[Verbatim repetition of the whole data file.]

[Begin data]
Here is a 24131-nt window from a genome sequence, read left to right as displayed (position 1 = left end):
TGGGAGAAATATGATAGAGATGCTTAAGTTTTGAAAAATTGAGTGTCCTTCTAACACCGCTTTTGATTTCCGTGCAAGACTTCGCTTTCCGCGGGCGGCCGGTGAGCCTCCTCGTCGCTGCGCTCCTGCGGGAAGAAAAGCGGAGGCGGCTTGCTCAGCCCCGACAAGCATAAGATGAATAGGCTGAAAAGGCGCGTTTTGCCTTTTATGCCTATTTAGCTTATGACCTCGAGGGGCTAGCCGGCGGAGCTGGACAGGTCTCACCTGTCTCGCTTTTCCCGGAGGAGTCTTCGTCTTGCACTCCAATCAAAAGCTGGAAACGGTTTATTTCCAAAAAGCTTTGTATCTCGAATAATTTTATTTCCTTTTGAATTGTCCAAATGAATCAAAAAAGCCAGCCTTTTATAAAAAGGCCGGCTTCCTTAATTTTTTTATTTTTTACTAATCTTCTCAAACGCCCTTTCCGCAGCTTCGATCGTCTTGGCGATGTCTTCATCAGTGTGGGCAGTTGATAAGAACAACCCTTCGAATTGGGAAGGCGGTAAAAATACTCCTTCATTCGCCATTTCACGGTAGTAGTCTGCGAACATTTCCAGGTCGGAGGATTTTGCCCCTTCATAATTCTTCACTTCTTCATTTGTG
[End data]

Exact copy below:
Here is a 24131-nt window from a genome sequence, read left to right as displayed (position 1 = left end):
TGGGAGAAATATGATAGAGATGCTTAAGTTTTGAAAAATTGAGTGTCCTTCTAACACCGCTTTTGATTTCCGTGCAAGACTTCGCTTTCCGCGGGCGGCCGGTGAGCCTCCTCGTCGCTGCGCTCCTGCGGGAAGAAAAGCGGAGGCGGCTTGCTCAGCCCCGACAAGCATAAGATGAATAGGCTGAAAAGGCGCGTTTTGCCTTTTATGCCTATTTAGCTTATGACCTCGAGGGGCTAGCCGGCGGAGCTGGACAGGTCTCACCTGTCTCGCTTTTCCCGGAGGAGTCTTCGTCTTGCACTCCAATCAAAAGCTGGAAACGGTTTATTTCCAAAAAGCTTTGTATCTCGAATAATTTTATTTCCTTTTGAATTGTCCAAATGAATCAAAAAAGCCAGCCTTTTATAAAAAGGCCGGCTTCCTTAATTTTTTTATTTTTTACTAATCTTCTCAAACGCCCTTTCCGCAGCTTCGATCGTCTTGGCGATGTCTTCATCAGTGTGGGCAGTTGATAAGAACAACCCTTCGAATTGGGAAGGCGGTAAAAATACTCCTTCATTCGCCATTTCACGGTAGTAGTCTGCGAACATTTCCAGGTCGGAGGATTTTGCCCCTTCATAATTCTTCACTTCTTCATTTGTG